• Kay Derochie says:

      Dear Ramona,

      To be eligibible for Social Security Disability, you must be disabled or expected to be disabled for twelve months. I suggest that you talk with the doctors who were treating you to get their opinion of whether you will be disabled twelve months. If they say yes or that they don’t know or can’t be specific on when you might be able to drive bus again, I suggest that you file for Social Security Disability. Be sure to explain that your treatment stopped for lack of funds. (You might also investigate coverage opinions and premium subsidies under the Affordable Care Act [Obamacare] to get treatment going again.



  4. rebekah says:

    I’m 24 years old. I have been on SSI for 6 years for Bipolar, Agoraphobia, PTSD, ADHD. I was recently reviewed and was still determined disabled and will be reviewed again in 3 years. I get $730.00 a month. How does Social Security expect a person to survive on that alone, and with a child? I’m not married. I live in an apartment with our daughter and my boyfriend. Both of our names are on the lease. I don’t get any assistance otherwise besides food stamps only for myself. My daughter isn’t eligible because her father makes too much. We are struggling really bad. And honestly if I wasn’t with my boyfriend how would i make it? It’s like they expect someone else to take care of you forever! I don’t have the luxury of any family to allow me to live with them or friends. It’s just me. I tell my ssi case worker how my whole check goes right to my rent every month and that isn’t even paying my rent. My rent is 925.00 + sewage + electricity+cable+phone. I’m not even making it, and that is with my boyfriend. It is a set up for failure honestly! I’m someone who is severely mentally ill, and can’t work, my doctors agree, ss obviously agrees, and I’m lost. My illnesses aren’t ever going to go away, their getting worst. Weight is just dropping off of me not being able to afford any food.

    • Kay Derochie says:

      Dear Rebekah,

      The only think I can think of that might help your situation would be for you and your boyfriend to evenly divide the rent and utilities so that your share was less than your whole check and possibly see whether you qualify for energy assistance to help with your heating bill. Also, sometimes disabled individuals can get a break on their telephone rates.

      Best regards,


  5. Alfred says:

    I was born legally blind, and have worked (for the same company) since I got out of college in 1988. A few years ago, I knew the time would come that I would apply for social security disability.

    Two weeks ago, I was laid off from my job (my official termination / separation date is tomorrow, 4/1). After some thought, I decided to apply for SSDI, and I am going on Thursday.

    My eyesight is 20/200 in one eye, and 20/400 in the other. I never went much to a doctor, as my eyesight never really changed, but I have gone for the last three years, so I do have those medical records. I also have a letter from both the state commission for the blind and Helen Keller Services for the blind as well, recognizing me as a (legally) blind person. I will bring all this documentation with me when I apply.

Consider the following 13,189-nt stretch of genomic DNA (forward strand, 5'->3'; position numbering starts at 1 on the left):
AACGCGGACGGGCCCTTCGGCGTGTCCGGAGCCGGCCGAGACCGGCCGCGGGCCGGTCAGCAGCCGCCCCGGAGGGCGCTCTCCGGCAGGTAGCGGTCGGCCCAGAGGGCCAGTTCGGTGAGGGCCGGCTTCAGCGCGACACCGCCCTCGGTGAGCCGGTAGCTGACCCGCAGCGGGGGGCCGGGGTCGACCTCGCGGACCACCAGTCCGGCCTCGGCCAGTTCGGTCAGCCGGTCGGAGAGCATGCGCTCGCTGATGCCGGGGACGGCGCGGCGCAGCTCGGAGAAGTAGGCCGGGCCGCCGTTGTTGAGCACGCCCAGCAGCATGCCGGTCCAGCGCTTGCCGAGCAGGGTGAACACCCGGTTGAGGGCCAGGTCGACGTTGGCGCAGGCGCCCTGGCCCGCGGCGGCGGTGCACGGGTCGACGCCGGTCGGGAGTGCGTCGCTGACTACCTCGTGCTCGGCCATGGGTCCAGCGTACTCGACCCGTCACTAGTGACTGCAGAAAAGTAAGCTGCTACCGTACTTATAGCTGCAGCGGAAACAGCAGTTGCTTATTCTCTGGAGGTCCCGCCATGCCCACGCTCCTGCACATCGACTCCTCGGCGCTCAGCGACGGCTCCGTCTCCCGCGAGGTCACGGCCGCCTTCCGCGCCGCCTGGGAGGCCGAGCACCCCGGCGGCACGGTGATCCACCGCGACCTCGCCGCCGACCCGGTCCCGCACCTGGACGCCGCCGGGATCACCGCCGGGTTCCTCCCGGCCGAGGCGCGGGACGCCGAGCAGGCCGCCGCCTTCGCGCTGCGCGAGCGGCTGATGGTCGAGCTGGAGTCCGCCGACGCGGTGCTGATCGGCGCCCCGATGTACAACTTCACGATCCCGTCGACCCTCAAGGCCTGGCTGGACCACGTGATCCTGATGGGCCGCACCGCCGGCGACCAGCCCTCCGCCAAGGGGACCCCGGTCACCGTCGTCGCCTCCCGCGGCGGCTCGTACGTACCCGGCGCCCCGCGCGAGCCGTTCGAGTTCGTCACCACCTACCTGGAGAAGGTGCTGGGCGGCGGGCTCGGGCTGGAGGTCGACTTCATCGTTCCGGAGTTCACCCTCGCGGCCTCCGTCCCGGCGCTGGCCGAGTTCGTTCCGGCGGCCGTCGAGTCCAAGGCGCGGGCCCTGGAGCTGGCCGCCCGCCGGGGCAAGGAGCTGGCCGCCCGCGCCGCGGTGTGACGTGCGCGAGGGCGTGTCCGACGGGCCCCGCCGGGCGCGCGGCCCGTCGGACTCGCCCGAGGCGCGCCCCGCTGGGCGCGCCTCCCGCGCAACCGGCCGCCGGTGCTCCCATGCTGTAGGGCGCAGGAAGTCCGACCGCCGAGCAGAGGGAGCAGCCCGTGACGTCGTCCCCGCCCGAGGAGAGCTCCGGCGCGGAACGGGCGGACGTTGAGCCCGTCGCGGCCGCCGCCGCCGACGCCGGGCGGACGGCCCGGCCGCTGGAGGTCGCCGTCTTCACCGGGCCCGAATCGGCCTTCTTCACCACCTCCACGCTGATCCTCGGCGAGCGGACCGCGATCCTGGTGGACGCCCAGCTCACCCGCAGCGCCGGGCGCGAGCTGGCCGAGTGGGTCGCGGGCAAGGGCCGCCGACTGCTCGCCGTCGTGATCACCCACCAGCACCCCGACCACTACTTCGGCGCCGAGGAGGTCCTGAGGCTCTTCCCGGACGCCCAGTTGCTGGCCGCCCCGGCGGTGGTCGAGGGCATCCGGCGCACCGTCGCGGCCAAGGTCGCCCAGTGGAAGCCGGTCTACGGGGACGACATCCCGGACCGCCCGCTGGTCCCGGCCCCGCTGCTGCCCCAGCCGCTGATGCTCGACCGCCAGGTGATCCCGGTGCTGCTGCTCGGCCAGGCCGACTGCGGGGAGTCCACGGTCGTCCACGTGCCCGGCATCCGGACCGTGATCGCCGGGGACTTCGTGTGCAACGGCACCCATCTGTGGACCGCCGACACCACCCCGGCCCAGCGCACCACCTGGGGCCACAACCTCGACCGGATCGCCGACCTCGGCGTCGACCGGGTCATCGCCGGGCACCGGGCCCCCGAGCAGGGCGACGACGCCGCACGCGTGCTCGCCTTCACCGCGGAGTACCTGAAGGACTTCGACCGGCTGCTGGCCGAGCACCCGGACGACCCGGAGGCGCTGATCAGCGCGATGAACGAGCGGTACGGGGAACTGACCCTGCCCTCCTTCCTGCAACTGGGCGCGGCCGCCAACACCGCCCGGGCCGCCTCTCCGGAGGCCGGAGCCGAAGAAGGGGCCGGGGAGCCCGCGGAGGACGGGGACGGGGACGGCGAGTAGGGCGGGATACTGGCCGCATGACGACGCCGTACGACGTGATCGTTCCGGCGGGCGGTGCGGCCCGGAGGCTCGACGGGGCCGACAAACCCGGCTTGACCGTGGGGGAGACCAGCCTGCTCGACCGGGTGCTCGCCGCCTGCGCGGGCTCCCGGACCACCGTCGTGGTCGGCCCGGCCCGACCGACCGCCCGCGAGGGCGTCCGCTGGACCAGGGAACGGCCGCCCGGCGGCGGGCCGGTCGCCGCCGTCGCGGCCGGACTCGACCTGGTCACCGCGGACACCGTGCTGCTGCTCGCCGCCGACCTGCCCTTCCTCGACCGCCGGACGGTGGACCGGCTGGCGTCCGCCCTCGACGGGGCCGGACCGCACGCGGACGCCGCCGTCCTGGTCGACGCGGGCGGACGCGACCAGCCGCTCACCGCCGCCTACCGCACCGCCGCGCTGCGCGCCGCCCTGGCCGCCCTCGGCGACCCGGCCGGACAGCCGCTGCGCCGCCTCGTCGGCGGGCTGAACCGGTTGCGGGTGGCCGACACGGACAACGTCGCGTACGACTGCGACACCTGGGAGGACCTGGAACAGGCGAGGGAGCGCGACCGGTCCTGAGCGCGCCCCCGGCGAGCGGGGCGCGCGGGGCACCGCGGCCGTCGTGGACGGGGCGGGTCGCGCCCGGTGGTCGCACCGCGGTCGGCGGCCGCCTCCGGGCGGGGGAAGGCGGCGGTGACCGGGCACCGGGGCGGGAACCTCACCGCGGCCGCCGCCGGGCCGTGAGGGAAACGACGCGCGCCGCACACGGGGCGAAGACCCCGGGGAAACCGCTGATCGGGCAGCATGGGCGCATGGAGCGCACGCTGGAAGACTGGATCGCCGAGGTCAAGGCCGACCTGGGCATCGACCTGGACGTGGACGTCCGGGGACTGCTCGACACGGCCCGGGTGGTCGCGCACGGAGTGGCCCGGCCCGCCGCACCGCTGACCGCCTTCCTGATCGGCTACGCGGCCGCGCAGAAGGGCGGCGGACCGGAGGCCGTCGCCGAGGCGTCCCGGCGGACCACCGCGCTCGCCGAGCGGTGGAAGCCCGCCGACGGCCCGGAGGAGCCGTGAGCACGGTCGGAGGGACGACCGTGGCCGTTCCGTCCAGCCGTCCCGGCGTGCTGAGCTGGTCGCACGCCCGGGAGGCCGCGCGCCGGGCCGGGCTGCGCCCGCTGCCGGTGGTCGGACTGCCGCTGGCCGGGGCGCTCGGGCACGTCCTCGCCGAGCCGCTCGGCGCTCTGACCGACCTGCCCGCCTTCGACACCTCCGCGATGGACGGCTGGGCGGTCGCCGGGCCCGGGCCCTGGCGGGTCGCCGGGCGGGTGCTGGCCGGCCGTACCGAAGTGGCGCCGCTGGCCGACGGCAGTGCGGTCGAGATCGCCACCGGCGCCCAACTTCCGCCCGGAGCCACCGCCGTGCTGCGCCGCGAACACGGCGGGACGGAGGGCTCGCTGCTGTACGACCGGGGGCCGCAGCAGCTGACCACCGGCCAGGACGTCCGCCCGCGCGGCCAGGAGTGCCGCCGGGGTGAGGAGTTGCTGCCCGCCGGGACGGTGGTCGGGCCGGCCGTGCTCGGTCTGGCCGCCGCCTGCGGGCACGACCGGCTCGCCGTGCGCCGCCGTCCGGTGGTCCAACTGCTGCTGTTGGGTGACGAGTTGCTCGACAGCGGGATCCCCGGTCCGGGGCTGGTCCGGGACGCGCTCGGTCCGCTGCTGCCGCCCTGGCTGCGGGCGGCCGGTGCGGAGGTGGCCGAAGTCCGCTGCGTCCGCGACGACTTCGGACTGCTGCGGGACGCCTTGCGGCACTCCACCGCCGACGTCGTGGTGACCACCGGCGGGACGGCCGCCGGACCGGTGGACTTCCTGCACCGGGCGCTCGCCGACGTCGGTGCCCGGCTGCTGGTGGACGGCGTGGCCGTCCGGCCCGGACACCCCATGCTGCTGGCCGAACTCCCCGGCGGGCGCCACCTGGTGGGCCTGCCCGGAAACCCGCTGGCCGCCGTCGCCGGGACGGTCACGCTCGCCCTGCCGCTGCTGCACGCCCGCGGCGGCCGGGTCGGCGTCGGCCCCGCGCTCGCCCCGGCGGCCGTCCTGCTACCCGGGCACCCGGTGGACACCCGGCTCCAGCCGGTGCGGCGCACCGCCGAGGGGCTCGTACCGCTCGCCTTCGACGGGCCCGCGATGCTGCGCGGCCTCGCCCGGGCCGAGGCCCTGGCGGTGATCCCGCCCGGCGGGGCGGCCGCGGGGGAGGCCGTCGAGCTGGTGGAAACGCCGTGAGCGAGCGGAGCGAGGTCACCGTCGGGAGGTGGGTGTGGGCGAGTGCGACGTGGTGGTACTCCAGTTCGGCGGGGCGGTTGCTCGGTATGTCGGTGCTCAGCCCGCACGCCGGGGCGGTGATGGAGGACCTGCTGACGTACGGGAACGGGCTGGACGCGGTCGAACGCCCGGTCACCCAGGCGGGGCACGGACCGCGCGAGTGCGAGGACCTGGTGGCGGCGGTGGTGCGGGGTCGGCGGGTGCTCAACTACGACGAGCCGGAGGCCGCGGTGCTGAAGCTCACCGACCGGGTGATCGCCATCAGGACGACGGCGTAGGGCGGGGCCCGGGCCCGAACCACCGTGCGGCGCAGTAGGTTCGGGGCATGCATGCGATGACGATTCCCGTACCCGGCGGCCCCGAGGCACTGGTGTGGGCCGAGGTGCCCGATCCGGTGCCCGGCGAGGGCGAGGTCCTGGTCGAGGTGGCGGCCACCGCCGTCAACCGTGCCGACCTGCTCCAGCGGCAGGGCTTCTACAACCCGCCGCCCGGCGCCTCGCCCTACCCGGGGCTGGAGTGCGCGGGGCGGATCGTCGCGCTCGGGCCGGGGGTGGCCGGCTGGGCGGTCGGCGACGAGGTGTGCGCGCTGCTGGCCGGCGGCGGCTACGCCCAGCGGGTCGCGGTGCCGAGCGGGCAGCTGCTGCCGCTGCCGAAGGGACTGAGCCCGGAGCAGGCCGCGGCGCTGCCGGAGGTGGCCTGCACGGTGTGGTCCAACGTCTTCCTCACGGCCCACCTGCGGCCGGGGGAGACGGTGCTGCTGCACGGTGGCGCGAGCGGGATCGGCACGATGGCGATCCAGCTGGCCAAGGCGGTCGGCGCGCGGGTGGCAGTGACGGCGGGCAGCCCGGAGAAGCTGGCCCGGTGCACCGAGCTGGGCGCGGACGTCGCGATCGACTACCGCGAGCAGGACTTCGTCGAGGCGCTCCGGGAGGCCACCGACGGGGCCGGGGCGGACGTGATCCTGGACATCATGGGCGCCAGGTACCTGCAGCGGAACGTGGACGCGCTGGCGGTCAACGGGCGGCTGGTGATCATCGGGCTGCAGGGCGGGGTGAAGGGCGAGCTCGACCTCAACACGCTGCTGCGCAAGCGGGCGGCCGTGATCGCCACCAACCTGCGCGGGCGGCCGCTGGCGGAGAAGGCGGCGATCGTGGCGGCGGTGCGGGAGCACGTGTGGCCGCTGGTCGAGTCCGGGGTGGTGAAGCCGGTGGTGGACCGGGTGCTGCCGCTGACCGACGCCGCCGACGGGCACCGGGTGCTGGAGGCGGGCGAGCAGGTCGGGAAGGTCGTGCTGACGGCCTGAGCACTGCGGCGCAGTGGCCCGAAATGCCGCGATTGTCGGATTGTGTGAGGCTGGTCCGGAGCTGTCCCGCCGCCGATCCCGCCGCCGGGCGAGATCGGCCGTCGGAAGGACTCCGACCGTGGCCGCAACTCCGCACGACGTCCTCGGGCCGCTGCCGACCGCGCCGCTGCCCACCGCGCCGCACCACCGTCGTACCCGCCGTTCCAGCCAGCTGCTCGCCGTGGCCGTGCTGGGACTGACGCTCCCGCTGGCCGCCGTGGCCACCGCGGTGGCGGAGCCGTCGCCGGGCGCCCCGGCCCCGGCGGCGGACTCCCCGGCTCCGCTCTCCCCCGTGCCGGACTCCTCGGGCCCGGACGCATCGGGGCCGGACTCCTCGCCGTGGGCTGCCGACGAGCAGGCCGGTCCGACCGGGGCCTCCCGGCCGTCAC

A couple of questions:

    1. The benefit I would receive, that would be the around the disability benefit that is on my Social Security annual statement – correct (it says “this is what you would receive if you became disabled right now)?

    2. Would they ask me something like “you worked all these years, why are you suddenly applying?” I just want to know what to expect.

    3. I am receiving severance pay through August, would that hurt my chances of applying/getting approved right now?



    • Kay Derochie says:

      Dear Alfred,

      Yes, your benefit, if approved, would be approximately what is shown on your annual earnings statement. You may be asked why you are now stopping work, but regardless of the reason, if you are legally blind and not working, there should be no impediment to approval because of the severity of your condition. Just tell them the reasons. (Lay off, downsizing, declining job performance, whatever it might be.) Lastly, be sure to tell Social Security that the pay that you will get for April through August is severance pay and that you will not be working.



  6. Alfred says:

    Thanks Kate.

    I went yesterday to apply, the woman interviewing me asked a lot of questions, but I think it went well. She even asked about my savings, checking, stocks, etc. I don’t remember now if she asked me about 401k (which I do have), or my work pension, but that doesn’t kick in until 59 anyway(( turn 50 next month). They will see that anyway when they look at my records.

    She said that may send me a questionnaire for further information, or even send me to one of their doctors (which is understandable). I have faith that all will go well, but waiting three months or so to get a decision will drive me crazy.


    • Kay Derochie says:

      Dear Alfred,

      If you are medically approved for disability, your 401K will not affect your Social Security application; however, it will be a determining factor in your eligibility for Supplemental Security Income (SSI) benefits. If you are found to be disabled, you have the right to withdraw from your 401k before age 59 1/2 without a tax penalty, and the amount in your 401K will count toward the $2,000 SSI resource limit. This means that if you have more than $2,000 in your 401K or your 401K and other countable assets exceed $2,000, you will not be eligible for SSI. Again, the 401K will not affect your eligibility for Social Security.